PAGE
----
"is a factor in" wrt causality?

jmjm
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"is a factor in" wrt causality?

Postby jmjm » Sun Oct 27, 2013 3:35 pm

So the term "is a factor in" seems to denote a causal-like relationship as the involved causality can be partial. In other words, if B is a factor in development of C, then B could be just one of many things that could affect C.
is there any formulation for the "is a factor in" relation?

Mine is as follows.
Unlike a full causal relation where B (cause) -> C (effect), implies that whenever B exists C occurs and whenever B doesn't exist C doesn't occur, an "is a factor in" only means B (cause) -> C (effect) does occur only in some cases.

Daily_Double
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Re: "is a factor in" wrt causality?

Postby Daily_Double » Sun Oct 27, 2013 3:59 pm

.
Last edited by Daily_Double on Fri Nov 15, 2013 12:38 am, edited 1 time in total.

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nooooo
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Re: "is a factor in" wrt causality?

Postby nooooo » Sun Oct 27, 2013 5:16 pm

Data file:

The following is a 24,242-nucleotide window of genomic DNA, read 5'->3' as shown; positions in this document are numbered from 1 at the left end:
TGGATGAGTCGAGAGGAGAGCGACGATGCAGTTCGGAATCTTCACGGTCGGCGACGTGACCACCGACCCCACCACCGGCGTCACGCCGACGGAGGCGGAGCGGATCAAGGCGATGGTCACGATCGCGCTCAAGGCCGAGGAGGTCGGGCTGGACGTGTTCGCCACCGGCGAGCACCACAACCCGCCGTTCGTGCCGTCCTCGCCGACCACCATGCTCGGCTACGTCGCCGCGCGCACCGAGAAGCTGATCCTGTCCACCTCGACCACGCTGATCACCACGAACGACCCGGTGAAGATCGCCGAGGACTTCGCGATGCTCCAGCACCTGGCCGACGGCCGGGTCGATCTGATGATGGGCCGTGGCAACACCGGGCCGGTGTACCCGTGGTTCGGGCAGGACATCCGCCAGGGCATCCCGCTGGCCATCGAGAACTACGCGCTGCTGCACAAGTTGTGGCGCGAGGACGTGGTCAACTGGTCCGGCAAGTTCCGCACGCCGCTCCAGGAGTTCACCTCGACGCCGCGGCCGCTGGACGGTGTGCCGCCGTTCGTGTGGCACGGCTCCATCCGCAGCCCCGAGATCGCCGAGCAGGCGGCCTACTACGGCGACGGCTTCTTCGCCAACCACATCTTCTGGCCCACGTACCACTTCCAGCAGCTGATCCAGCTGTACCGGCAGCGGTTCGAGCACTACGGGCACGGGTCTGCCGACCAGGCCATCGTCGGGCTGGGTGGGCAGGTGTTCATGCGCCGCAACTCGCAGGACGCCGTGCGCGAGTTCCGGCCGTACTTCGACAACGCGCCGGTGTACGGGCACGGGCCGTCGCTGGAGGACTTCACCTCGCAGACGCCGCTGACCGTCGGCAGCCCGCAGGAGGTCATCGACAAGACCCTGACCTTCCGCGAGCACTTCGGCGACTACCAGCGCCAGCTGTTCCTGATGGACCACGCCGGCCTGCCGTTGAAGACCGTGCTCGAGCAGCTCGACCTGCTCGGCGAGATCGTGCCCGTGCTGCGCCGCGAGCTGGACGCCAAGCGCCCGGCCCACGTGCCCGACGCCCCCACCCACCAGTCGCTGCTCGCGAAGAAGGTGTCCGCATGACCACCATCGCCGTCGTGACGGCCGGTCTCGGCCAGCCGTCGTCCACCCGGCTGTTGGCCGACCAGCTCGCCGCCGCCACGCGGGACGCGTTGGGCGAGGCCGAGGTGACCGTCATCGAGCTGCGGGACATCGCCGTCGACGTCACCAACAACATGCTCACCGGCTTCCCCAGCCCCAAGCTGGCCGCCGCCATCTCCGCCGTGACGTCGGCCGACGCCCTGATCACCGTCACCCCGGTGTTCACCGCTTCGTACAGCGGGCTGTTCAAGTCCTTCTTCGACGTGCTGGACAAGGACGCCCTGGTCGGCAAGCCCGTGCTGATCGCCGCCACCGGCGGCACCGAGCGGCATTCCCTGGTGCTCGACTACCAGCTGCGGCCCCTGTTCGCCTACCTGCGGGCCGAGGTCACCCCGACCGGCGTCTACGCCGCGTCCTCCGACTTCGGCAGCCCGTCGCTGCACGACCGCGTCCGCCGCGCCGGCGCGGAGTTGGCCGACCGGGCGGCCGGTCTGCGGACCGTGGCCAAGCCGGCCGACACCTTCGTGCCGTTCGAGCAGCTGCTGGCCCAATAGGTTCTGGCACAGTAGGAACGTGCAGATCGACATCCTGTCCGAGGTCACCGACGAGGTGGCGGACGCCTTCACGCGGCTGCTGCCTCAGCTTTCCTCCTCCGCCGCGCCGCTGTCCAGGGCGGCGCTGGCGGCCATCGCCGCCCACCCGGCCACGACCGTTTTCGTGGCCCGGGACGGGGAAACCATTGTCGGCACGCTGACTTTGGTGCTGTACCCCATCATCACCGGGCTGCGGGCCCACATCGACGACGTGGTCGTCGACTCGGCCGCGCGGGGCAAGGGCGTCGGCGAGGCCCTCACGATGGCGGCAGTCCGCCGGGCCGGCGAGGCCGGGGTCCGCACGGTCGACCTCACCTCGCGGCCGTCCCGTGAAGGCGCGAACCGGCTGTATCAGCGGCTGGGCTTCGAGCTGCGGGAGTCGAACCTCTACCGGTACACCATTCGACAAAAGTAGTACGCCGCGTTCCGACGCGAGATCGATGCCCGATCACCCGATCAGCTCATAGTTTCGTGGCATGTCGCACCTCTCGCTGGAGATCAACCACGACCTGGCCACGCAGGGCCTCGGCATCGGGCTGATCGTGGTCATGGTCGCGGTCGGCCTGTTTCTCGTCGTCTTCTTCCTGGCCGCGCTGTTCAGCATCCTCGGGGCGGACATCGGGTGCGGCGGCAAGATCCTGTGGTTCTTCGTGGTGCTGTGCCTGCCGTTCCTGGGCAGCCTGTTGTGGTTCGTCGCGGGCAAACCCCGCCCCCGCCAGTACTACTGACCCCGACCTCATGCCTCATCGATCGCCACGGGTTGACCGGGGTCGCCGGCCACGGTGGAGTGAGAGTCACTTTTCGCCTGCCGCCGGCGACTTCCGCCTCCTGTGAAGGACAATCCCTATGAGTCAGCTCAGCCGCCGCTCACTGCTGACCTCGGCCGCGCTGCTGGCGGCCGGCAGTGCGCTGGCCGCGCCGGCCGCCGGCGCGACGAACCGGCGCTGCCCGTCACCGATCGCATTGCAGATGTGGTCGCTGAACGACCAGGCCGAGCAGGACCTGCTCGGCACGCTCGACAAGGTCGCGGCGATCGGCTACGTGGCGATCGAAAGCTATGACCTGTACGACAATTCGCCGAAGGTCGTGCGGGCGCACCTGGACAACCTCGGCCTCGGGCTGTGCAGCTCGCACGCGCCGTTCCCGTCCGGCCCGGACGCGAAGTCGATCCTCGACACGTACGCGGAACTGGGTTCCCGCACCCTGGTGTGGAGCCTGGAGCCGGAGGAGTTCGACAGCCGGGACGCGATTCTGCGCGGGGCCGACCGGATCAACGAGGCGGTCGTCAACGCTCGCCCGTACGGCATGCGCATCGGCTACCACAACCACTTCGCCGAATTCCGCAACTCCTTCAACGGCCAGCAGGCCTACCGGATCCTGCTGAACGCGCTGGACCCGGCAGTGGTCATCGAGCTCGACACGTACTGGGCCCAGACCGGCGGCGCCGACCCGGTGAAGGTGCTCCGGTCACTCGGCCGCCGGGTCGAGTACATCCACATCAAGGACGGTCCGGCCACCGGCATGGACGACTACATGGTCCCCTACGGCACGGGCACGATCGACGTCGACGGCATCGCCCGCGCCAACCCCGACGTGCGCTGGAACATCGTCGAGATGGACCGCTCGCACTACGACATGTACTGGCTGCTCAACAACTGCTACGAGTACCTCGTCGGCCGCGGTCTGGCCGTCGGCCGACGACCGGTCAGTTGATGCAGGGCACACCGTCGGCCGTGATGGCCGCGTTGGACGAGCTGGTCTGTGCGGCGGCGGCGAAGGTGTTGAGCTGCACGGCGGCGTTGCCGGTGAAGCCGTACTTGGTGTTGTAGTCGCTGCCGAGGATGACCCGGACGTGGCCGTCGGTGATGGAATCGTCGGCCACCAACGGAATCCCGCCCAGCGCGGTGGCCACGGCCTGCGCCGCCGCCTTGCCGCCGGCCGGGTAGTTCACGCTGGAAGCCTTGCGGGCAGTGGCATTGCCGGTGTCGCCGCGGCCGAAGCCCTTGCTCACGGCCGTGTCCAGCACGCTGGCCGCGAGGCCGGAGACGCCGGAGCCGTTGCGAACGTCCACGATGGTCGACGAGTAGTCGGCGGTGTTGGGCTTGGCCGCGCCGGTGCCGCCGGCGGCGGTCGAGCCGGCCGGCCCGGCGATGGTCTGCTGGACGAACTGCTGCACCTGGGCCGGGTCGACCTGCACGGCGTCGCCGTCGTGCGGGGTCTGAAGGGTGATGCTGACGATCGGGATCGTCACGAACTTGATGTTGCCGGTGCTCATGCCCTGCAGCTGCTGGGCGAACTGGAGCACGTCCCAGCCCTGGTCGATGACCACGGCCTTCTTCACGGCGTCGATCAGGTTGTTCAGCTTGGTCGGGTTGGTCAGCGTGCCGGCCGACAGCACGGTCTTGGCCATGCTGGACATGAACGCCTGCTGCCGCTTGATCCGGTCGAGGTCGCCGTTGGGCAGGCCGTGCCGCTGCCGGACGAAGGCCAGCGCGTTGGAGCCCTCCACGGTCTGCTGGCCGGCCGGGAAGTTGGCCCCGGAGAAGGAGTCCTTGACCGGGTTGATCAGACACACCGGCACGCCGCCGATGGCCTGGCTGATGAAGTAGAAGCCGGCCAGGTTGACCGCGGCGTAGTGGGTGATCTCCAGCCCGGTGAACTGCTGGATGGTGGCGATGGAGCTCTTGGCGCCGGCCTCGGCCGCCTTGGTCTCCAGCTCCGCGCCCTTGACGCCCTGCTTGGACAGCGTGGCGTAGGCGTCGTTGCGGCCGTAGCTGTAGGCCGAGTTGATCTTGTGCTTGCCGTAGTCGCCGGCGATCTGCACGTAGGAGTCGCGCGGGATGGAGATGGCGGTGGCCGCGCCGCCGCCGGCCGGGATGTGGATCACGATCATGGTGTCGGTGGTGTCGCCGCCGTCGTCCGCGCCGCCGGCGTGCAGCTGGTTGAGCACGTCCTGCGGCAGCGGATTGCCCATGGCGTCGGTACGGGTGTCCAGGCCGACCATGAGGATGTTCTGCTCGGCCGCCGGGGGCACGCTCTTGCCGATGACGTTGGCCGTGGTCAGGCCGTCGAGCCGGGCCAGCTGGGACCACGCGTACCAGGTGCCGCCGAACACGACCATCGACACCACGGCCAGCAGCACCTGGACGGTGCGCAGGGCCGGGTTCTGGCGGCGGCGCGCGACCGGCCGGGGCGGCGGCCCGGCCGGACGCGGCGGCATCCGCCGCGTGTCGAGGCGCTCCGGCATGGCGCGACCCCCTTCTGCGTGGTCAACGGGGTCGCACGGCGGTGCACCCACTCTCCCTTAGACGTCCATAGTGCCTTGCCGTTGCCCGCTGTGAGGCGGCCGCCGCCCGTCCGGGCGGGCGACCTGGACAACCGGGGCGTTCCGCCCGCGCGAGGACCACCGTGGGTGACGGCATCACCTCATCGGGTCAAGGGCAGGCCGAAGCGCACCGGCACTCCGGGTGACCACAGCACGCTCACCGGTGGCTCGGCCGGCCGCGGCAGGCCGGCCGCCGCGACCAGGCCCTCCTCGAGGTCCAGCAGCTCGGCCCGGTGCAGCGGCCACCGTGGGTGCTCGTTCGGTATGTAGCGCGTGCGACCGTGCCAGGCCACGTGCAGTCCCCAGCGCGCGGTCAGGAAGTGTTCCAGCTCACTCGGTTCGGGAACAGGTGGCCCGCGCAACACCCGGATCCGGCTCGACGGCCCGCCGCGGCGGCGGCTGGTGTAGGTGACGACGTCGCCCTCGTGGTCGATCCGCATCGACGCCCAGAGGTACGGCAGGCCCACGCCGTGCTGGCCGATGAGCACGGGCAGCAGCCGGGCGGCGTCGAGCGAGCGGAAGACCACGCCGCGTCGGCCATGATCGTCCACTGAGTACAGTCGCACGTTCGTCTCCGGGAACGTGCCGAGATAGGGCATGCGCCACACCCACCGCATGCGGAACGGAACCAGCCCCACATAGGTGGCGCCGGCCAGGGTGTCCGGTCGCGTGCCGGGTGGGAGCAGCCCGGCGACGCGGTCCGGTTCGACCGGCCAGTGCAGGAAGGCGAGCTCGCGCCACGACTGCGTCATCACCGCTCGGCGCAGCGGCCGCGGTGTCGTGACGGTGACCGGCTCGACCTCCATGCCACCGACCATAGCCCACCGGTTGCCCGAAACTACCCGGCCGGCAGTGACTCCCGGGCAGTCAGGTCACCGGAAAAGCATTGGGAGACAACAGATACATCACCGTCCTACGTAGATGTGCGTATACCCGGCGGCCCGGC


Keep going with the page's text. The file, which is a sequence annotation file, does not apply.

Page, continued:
+1

I assume wrt = warrants.

Funny, I had a similar problem a few minutes ago and I had the same internal dialogue.

tsutsik
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Re: "is a factor in" wrt causality?

Postby tsutsik » Sun Oct 27, 2013 5:21 pm

'wrt' = 'with respect to'

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iamgeorgebush
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Re: "is a factor in" wrt causality?

Postby iamgeorgebush » Mon Oct 28, 2013 12:40 am

Daily_Double wrote:Ignoring the fact that I literally have no idea what "wrt," means, and assuming I understand your question---whether the phrase "is a factor in," establishes a causal relationship---the answer is generally yes. However, if you could provide me with an example, that would make this much easier.